High availability options using regional PDs

This document discusses how you can use regional persistent disks to build high availability (HA) services by comparing different options for increasing service availability, as well as comparing cost, performance, and resiliency for different service architectures. Additionally, it describes failure types and recovery actions to help you decide if regional persistent disks are the correct solution for your HA service.

Regional persistent disk is a storage option that provides synchronous replication of data between two zones in a region. Regional persistent disks can be a good building block to use when you implement HA services in Compute Engine.

The benefit of regional persistent disks is that in the event of a zonal outage, where your virtual machine (VM) instance might become unavailable, you can force attach a regional persistent disk to a VM instance in a secondary zone in the same region. To perform this task, you must either start another VM instance in the same zone as the regional persistent disk that you are force attaching, or maintain a hot standby VM instance in that zone. A hot standby is a running VM instance that is identical to the one you are using. The two instances have the same data.

The force-attach operation executes in less than one minute, which achieves a recovery time objective (RTO) in minutes. The total RTO depends not only on the storage failover (the force attachment of the regional persistent disk), but also on whether a secondary VM instance must be created first, the length of time the underlying file system detects a hot-attached disk, the recovery time of the corresponding applications, and other factors.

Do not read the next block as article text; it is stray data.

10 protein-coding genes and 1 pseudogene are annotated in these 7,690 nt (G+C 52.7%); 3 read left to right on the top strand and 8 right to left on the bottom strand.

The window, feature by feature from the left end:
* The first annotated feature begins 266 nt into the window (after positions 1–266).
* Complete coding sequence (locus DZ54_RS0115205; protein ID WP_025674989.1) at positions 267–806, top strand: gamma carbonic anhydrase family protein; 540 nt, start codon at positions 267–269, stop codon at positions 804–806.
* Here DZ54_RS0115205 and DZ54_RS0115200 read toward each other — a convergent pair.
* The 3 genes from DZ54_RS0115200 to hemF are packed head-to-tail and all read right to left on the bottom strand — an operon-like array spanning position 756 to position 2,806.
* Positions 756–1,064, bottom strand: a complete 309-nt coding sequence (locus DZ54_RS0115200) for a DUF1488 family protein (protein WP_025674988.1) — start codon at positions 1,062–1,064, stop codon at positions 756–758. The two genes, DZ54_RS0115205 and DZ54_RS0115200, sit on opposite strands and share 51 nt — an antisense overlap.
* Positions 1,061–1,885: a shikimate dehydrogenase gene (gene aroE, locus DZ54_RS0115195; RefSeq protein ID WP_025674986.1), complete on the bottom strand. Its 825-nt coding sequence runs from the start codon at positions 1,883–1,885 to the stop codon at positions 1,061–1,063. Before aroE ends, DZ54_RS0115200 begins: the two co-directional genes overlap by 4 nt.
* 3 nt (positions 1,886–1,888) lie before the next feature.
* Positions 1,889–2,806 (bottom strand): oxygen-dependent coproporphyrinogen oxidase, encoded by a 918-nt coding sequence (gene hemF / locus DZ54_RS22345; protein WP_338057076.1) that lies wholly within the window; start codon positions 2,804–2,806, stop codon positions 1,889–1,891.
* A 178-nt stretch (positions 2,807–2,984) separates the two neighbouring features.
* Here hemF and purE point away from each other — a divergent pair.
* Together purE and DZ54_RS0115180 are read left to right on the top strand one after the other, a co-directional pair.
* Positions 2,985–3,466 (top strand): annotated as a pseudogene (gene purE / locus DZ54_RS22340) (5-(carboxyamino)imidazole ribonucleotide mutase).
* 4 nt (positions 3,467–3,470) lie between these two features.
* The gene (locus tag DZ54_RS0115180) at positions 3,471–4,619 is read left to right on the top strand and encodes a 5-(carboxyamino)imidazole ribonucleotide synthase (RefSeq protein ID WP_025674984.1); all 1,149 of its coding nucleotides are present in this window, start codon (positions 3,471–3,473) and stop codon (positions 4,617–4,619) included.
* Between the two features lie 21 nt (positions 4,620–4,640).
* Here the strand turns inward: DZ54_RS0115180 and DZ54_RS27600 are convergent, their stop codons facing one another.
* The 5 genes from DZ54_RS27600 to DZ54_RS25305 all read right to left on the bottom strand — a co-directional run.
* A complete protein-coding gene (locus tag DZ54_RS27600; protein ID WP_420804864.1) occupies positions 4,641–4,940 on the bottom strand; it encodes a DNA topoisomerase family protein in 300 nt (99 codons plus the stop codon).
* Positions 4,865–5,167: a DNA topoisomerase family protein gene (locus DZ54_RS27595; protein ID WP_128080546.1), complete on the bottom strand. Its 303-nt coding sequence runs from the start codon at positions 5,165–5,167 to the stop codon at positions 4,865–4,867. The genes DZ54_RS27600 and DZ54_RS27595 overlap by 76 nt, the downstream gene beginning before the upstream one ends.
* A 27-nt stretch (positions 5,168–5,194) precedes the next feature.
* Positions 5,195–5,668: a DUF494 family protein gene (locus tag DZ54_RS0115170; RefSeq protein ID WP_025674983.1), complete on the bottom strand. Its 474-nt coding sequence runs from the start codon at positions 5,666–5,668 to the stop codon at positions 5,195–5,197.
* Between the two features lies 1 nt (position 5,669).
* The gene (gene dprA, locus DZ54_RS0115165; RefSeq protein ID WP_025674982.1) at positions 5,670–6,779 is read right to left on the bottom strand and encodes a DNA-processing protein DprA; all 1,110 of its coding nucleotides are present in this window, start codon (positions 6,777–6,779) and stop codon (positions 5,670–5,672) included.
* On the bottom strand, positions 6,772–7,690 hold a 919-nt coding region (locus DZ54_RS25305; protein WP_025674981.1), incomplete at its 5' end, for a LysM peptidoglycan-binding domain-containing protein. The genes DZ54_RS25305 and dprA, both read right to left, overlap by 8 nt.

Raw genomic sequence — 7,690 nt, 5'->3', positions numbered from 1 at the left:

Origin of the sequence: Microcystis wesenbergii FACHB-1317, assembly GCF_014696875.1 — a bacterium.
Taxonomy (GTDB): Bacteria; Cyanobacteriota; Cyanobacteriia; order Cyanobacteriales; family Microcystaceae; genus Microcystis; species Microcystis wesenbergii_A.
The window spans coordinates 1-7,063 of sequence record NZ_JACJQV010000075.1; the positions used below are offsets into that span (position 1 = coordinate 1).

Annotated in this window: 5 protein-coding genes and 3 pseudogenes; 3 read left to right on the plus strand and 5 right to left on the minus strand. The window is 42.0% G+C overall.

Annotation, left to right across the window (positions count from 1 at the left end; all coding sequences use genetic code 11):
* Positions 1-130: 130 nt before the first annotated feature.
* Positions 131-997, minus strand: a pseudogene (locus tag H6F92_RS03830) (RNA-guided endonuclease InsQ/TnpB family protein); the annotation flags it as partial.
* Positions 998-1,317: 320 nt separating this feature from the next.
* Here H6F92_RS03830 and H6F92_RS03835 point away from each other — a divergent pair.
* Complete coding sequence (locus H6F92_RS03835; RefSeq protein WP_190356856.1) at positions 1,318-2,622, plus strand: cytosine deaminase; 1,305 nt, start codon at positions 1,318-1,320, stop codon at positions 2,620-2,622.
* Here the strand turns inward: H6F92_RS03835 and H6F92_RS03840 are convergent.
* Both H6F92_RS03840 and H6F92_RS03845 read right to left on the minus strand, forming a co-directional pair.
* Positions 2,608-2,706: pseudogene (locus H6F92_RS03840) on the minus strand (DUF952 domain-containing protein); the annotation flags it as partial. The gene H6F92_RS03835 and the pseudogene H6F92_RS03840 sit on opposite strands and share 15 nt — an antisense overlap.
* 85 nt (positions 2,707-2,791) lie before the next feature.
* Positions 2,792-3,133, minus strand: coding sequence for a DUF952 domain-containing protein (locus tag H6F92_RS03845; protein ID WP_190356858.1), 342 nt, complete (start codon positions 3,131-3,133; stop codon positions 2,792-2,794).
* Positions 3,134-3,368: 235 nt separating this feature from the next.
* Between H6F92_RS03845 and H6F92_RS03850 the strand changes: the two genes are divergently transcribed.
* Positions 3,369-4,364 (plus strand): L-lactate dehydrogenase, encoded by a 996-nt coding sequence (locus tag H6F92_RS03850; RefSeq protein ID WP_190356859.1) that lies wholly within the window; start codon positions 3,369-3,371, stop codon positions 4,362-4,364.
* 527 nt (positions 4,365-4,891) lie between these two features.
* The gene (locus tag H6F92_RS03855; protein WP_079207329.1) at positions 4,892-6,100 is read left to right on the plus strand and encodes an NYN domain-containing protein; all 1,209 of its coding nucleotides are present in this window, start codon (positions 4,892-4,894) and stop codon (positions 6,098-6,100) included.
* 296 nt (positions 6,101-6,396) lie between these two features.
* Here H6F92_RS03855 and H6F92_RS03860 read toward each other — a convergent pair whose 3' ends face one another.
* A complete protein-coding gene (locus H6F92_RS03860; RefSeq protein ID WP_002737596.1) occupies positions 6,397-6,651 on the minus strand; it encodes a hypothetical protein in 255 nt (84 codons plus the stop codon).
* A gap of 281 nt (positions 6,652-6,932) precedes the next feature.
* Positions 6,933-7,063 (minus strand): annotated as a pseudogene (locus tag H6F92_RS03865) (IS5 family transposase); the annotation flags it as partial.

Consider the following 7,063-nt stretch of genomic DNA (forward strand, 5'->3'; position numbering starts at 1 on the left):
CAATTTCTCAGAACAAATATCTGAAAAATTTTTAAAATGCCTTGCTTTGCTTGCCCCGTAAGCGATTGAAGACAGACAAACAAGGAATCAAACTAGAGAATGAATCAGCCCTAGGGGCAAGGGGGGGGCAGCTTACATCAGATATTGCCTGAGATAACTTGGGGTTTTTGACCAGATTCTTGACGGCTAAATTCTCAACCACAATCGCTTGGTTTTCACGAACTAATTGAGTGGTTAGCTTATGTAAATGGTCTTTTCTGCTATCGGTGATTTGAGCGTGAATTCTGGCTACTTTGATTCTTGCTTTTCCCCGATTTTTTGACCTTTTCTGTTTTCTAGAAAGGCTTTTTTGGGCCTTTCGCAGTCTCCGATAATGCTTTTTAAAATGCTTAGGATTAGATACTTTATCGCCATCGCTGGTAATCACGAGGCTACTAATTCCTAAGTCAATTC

Design considerations

Before you start designing a HA service, understand the characteristics of the application, the file system, and the operating system. These characteristics are the basis for the design and can rule out various approaches. For example, if an application does not support application-level replication, some corresponding design options are not applicable.

Similarly, if the application, the file system, or the operating system are not crash tolerant, then using regional persistent disks or even zonal persistent disk snapshots might not be an option. Crash tolerance is defined as the ability to recover from an abrupt termination without losing or corrupting data that was already committed to a persistent disk prior to the crash.

Consider the following:

  1. Know the effect on application and write performance.
  2. Determine the service recovery time objective. Understand how quickly your service must recover from a zonal outage and the SLA requirements.
  3. Understand the cost to build a resilient and reliable service architecture. In terms of cost, the following options are for application synchronous and application asynchronous replication:

    Using two instances of the database and VM. In this case the following items determine the total cost:

    • VM instance costs
    • Persistent disk costs
    • Costs of maintaining application replication

    To achieve high availability with a regional persistent disk, use the same VM instance and persistent disk components, but also include a regional persistent disk. Regional persistent disks are double the cost per byte compared to zonal persistent disks because they are replicated in two zones.

    However, using regional persistent disks might reduce your maintenance cost because the data is automatically replicated to two replicas without the requirement of maintaining application replication.

    You can reduce host costs even more by only starting the back-up VM on demand during failover rather than maintaining the VM as a hot standby.

Compare cost, performance, and resiliency

The following table highlights the trade-offs in cost, performance, and resiliency for the different service architectures.

HA service
Zonal persistent disk
Application level
Application level
HA solution
using regional
persistent disk
Protects against application, VM, zone failure1
Mitigation against application corruption (Example: application crash-intolerance)2
Cost $ $$
Two instances of the database/VM running + cost of maintaining and setting up application replication + cross zone networking